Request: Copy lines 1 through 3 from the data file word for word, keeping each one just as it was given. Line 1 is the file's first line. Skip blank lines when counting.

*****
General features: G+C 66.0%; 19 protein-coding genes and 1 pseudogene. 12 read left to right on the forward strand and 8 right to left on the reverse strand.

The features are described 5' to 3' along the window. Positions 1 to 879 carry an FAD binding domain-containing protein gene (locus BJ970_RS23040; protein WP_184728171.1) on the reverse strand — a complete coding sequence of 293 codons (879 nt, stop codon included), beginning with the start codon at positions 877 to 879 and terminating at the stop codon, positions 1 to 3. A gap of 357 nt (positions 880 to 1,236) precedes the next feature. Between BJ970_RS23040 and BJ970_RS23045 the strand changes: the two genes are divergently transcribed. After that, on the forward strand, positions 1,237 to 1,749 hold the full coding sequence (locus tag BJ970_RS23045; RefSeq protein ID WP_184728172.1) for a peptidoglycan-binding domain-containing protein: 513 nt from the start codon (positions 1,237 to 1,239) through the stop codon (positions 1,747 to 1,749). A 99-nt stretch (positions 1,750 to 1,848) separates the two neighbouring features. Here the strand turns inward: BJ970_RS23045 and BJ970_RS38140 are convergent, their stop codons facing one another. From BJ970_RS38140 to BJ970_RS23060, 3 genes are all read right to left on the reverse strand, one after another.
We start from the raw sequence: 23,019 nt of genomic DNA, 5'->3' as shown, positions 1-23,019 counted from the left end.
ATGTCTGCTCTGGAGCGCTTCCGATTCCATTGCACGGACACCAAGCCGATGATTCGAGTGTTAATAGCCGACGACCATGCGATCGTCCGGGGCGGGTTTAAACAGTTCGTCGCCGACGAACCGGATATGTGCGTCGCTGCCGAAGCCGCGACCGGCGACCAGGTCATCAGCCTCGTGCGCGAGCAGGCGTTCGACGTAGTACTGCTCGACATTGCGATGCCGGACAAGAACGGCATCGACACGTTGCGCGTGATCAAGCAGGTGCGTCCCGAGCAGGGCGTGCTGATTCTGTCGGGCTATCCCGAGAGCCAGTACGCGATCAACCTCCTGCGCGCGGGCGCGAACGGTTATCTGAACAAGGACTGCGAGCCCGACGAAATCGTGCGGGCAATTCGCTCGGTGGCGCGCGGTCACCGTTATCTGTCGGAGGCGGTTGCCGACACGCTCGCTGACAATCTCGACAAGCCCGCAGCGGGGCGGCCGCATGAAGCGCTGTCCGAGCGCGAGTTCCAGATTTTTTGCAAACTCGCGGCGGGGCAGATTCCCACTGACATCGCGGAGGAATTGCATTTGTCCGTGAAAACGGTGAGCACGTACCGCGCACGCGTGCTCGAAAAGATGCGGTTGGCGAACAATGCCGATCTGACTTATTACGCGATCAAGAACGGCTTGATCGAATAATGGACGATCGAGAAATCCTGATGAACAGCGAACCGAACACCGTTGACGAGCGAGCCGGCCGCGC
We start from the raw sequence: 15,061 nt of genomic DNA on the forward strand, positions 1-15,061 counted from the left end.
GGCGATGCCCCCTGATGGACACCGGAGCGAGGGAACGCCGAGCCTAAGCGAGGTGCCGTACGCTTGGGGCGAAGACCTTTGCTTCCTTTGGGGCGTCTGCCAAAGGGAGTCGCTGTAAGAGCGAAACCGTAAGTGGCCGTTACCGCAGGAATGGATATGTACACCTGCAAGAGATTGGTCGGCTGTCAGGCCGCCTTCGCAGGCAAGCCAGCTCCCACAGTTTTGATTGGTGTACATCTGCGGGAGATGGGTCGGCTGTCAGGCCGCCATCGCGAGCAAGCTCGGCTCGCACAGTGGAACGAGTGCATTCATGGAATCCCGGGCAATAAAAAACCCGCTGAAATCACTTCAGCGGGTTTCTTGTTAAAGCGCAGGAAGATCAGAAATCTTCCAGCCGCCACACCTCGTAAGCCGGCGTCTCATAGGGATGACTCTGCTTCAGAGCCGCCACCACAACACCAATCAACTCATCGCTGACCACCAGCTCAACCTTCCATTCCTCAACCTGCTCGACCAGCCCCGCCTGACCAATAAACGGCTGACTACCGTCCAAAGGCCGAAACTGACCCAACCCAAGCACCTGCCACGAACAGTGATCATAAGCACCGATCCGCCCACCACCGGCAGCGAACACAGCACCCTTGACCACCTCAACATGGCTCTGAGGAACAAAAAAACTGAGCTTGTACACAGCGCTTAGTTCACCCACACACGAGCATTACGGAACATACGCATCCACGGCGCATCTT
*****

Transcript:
General features: G+C 66.0%; 19 protein-coding genes and 1 pseudogene. 12 read left to right on the forward strand and 8 right to left on the reverse strand.

The features are described 5' to 3' along the window. Positions 1 to 879 carry an FAD binding domain-containing protein gene (locus BJ970_RS23040; protein WP_184728171.1) on the reverse strand — a complete coding sequence of 293 codons (879 nt, stop codon included), beginning with the start codon at positions 877 to 879 and terminating at the stop codon, positions 1 to 3. A gap of 357 nt (positions 880 to 1,236) precedes the next feature. Between BJ970_RS23040 and BJ970_RS23045 the strand changes: the two genes are divergently transcribed. After that, on the forward strand, positions 1,237 to 1,749 hold the full coding sequence (locus tag BJ970_RS23045; RefSeq protein ID WP_184728172.1) for a peptidoglycan-binding domain-containing protein: 513 nt from the start codon (positions 1,237 to 1,239) through the stop codon (positions 1,747 to 1,749). A 99-nt stretch (positions 1,750 to 1,848) separates the two neighbouring features. Here the strand turns inward: BJ970_RS23045 and BJ970_RS38140 are convergent, their stop codons facing one another. From BJ970_RS38140 to BJ970_RS23060, 3 genes are all read right to left on the reverse strand, one after another.
We start from the raw sequence: 23,019 nt of genomic DNA, 5'->3' as shown, positions 1-23,019 counted from the left end.